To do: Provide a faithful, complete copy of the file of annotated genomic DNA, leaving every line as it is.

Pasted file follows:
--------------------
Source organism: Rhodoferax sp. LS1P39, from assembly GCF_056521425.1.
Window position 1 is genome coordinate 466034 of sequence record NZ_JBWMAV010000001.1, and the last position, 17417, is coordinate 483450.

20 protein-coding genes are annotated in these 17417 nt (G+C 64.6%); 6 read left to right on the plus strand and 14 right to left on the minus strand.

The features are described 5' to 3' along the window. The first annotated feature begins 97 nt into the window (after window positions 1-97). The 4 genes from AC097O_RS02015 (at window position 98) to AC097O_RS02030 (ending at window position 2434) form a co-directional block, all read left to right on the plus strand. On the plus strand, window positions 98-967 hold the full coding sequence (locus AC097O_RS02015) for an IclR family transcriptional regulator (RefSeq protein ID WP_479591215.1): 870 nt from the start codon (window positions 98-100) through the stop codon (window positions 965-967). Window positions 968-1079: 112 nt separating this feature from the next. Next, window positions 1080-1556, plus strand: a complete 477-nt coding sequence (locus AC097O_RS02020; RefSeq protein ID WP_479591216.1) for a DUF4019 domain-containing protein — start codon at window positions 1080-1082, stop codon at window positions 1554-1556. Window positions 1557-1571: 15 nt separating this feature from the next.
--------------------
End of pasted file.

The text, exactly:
Source organism: Rhodoferax sp. LS1P39, from assembly GCF_056521425.1.
Window position 1 is genome coordinate 466034 of sequence record NZ_JBWMAV010000001.1, and the last position, 17417, is coordinate 483450.

20 protein-coding genes are annotated in these 17417 nt (G+C 64.6%); 6 read left to right on the plus strand and 14 right to left on the minus strand.

The features are described 5' to 3' along the window. The first annotated feature begins 97 nt into the window (after window positions 1-97). The 4 genes from AC097O_RS02015 (at window position 98) to AC097O_RS02030 (ending at window position 2434) form a co-directional block, all read left to right on the plus strand. On the plus strand, window positions 98-967 hold the full coding sequence (locus AC097O_RS02015) for an IclR family transcriptional regulator (RefSeq protein ID WP_479591215.1): 870 nt from the start codon (window positions 98-100) through the stop codon (window positions 965-967). Window positions 968-1079: 112 nt separating this feature from the next. Next, window positions 1080-1556, plus strand: a complete 477-nt coding sequence (locus AC097O_RS02020; RefSeq protein ID WP_479591216.1) for a DUF4019 domain-containing protein — start codon at window positions 1080-1082, stop codon at window positions 1554-1556. Window positions 1557-1571: 15 nt separating this feature from the next.